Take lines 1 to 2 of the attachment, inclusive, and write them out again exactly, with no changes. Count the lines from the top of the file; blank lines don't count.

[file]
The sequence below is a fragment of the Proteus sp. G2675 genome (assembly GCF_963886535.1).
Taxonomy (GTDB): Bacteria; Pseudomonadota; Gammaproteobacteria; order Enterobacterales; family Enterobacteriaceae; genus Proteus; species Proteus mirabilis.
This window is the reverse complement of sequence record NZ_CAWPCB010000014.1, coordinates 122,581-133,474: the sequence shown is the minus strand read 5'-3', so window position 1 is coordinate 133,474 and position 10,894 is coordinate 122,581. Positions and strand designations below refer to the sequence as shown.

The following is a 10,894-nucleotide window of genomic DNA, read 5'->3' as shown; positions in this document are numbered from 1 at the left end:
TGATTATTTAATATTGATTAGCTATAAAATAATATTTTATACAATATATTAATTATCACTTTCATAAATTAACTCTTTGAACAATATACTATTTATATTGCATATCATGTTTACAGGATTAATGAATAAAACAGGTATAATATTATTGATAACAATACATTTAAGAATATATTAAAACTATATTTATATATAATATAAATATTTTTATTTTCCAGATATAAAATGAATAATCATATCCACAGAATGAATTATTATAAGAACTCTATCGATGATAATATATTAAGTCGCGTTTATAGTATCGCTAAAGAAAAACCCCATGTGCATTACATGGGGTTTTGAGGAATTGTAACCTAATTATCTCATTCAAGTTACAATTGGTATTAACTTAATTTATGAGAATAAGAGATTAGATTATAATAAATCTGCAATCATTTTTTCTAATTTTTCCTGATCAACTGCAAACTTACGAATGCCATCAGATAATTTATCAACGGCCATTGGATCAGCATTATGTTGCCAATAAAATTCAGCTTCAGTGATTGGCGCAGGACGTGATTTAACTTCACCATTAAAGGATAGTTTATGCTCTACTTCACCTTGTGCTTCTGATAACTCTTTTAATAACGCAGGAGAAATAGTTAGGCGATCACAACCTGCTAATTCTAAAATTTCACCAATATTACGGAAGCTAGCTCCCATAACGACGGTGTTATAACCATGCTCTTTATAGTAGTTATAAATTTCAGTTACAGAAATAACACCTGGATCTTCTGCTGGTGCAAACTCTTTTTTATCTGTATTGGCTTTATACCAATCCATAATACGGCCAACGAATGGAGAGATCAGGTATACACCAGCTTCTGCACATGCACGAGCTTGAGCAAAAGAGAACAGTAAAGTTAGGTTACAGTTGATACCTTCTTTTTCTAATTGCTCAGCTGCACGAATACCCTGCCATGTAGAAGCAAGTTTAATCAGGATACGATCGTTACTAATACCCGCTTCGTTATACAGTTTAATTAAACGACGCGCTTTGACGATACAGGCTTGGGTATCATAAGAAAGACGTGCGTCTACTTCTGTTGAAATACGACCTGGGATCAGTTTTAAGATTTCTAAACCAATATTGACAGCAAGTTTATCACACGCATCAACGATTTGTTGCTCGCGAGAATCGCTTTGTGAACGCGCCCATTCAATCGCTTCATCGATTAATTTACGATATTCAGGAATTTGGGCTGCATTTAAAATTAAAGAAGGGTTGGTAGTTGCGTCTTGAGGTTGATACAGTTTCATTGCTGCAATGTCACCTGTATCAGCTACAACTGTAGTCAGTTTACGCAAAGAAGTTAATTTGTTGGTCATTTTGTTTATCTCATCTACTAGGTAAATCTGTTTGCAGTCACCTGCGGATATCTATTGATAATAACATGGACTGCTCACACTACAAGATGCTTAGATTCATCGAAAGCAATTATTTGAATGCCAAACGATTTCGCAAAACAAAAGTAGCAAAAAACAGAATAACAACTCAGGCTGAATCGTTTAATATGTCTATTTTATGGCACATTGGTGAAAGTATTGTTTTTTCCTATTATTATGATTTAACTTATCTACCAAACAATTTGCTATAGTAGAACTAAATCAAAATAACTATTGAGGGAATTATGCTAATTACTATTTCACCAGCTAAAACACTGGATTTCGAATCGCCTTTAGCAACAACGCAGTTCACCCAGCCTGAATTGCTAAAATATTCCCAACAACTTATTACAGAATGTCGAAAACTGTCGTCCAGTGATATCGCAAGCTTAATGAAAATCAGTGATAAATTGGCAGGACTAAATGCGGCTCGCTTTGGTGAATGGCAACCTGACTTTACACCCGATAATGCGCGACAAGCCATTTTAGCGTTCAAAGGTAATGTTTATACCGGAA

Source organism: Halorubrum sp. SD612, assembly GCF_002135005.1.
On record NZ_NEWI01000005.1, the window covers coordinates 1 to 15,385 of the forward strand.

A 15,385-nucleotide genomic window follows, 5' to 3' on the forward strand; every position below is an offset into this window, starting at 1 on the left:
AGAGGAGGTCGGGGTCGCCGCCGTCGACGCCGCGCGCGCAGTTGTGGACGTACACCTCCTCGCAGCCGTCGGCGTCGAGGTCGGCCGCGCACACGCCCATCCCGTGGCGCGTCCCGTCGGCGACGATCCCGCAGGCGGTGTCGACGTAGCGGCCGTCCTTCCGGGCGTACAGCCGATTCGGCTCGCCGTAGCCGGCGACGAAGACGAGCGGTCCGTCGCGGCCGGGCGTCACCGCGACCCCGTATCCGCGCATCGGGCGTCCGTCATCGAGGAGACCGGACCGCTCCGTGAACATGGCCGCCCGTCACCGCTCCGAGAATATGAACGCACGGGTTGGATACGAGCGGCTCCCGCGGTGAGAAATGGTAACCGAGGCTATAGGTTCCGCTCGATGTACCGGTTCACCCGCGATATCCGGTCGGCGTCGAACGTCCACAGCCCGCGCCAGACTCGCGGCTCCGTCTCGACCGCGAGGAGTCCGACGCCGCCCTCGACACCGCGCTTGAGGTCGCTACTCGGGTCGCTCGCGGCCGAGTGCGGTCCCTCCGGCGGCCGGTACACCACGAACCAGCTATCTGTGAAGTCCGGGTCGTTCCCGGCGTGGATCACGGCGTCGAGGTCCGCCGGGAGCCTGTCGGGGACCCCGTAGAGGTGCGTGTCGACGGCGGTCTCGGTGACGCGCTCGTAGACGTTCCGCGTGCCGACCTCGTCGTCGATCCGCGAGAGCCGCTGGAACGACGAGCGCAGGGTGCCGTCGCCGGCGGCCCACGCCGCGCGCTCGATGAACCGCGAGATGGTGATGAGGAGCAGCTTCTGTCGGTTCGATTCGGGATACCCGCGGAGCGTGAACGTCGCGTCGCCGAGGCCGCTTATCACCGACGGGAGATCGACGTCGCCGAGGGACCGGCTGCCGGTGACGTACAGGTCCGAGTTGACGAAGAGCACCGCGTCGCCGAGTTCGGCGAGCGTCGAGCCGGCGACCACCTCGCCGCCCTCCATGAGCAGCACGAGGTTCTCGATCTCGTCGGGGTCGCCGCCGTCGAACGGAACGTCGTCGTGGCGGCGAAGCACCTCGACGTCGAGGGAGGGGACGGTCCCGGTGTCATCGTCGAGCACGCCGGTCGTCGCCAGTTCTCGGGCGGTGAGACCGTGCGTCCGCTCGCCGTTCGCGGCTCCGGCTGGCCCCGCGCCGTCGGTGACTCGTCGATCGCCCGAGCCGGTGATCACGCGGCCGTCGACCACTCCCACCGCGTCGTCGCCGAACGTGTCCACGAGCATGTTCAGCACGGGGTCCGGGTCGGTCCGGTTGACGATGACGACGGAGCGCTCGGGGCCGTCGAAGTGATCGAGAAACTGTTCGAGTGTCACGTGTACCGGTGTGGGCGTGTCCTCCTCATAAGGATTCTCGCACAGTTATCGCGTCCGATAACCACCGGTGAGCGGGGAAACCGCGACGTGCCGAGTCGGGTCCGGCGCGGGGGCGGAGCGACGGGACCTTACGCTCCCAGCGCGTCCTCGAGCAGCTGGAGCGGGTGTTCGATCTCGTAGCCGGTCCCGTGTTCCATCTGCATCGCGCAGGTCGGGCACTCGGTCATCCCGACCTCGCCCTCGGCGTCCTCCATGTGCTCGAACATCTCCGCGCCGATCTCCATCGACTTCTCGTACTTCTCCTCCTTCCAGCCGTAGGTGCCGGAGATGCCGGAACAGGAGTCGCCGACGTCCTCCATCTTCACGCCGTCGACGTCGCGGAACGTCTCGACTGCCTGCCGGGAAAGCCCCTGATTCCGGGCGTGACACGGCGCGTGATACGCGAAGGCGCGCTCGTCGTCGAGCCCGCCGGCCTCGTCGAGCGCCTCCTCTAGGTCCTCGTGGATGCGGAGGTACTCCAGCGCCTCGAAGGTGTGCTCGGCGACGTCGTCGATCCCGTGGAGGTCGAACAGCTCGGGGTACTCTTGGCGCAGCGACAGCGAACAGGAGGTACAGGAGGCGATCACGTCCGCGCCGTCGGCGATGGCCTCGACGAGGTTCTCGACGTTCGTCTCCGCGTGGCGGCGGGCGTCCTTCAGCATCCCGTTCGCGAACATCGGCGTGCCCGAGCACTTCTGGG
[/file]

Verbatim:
The sequence below is a fragment of the Proteus sp. G2675 genome (assembly GCF_963886535.1).
Taxonomy (GTDB): Bacteria; Pseudomonadota; Gammaproteobacteria; order Enterobacterales; family Enterobacteriaceae; genus Proteus; species Proteus mirabilis.